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The European Space Agency (ESA) initiated the third round of a series of studies for the exploration of caves on the Moon. It is an offshoot of five previous studies in a program called Sysnova, which looked, for example, for a way to lower a probe inside a lunar cave and still keep feeding and communicating with her.

Of the five original studies, three “mission scenarios” were created: one to find cave entrances, another to carry out a detailed study of the entrance to a cave and another to explore a cave. lava tube using autonomous robots (rovers).

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ESA will evaluate two of these three scenarios, focusing exclusively on exploring the entrance to a cave, but combining aspects of all of the original scenarios. Studying the cave entrances on the Moon is an invaluable tool for understanding the natural resources that may be available to future explorers underground in our satellite.

The studies will also be a key part of studying the radiation protection offered by the regolith lunar. Depending on its effectiveness, this protection can be crucial in determining the location of a future permanent base.

Mars cave found by the Mars Reconaissance Orbiter (MRO) satellite. The entrance is estimated to be 180 meters in diameter
Caves like the one above (on Mars) can be excellent locations for a permanent human base on Mars or the Moon, protecting colonists from radiation from space. Image: NASA

The first plan was created by the University of Würzburg, Germany. His researchers developed a spherical probe that can be lowered through the mouth of a cave by a crane connected to a rover. The probe will be protected by a transparent plastic sphere, and will have a Lidar to map the terrain in 3D, an optical camera and a dosimeter to measure radiation levels.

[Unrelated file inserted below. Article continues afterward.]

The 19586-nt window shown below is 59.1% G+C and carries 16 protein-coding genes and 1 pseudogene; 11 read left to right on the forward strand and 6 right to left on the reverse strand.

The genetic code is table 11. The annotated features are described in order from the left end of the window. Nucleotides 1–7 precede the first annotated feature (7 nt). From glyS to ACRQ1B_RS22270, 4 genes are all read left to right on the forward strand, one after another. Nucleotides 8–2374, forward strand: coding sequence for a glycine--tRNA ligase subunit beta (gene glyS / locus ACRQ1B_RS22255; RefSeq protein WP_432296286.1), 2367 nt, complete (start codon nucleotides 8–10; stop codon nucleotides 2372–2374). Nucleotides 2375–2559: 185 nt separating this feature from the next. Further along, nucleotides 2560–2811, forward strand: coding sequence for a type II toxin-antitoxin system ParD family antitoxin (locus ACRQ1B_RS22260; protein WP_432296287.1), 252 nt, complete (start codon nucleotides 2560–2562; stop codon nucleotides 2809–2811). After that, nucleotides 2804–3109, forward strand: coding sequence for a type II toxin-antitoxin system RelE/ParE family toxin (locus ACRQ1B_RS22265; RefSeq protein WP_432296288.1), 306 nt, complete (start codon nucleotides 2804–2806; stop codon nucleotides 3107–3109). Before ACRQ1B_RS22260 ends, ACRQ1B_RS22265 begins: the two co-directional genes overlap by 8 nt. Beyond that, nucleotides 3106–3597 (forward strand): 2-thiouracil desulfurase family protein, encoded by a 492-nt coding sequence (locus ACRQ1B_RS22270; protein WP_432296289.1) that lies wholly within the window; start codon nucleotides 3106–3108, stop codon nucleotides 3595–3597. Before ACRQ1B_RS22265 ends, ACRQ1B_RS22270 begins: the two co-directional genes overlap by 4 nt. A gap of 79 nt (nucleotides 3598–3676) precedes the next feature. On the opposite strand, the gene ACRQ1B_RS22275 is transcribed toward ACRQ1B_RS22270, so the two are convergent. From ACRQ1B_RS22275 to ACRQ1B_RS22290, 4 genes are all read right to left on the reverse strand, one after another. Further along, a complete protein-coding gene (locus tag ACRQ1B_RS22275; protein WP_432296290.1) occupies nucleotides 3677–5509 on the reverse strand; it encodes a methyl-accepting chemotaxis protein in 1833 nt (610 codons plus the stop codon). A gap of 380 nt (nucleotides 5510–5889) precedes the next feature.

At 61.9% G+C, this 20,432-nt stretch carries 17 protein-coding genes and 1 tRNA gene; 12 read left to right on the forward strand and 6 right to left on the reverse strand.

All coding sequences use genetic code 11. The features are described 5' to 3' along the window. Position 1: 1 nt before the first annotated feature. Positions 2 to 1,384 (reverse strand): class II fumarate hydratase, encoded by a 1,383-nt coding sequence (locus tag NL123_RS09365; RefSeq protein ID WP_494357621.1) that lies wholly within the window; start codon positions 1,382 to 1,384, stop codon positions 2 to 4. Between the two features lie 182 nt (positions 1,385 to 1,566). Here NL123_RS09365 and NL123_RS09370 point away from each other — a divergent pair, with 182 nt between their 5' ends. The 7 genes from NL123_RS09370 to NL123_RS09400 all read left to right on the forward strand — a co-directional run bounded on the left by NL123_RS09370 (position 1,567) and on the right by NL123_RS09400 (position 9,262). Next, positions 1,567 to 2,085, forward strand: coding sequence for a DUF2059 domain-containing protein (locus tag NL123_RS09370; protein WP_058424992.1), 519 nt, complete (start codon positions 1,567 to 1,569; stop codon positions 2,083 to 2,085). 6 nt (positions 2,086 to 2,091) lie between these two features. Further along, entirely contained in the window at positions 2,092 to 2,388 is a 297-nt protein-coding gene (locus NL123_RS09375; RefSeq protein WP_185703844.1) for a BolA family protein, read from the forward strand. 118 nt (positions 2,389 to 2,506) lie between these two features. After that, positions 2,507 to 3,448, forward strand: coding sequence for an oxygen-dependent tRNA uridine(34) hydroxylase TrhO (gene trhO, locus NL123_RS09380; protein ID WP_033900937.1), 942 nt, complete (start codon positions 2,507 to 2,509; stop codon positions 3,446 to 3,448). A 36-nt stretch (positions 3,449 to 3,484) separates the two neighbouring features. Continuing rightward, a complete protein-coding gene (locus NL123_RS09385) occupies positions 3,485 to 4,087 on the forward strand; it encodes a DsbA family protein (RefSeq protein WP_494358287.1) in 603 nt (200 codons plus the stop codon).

The second plan, created by the University of Oviedo, in Spain, focuses on wireless energy and data transmission. A "cargo head" would be attached to a crane installed in a rover, and used to feed and communicate with autonomous rovers inside the cave, which would not have their own source of energy. Power for the rover and the cargo head would be provided by painéis solares connected to the rover.

Both plans would last for one lunar day, equivalent to 14 earth days. ESA wants to integrate the results of these missions with two others from its lunar exploration efforts. The European Large Logistics Lander (EL3) would be used to transport and build the necessary infrastructure for a permanent human presence. An initiative called Moonlight focuses on wireless communication and navigation systems for lunar exploration vehicles.

Both missions are in the concept phase. The responsible teams will now work at an ESA facility called Concurrent Design Facility (CDF) in the Netherlands, where they will have access to computers, multimedia systems and software tools to develop their concepts.

Source: Phys.org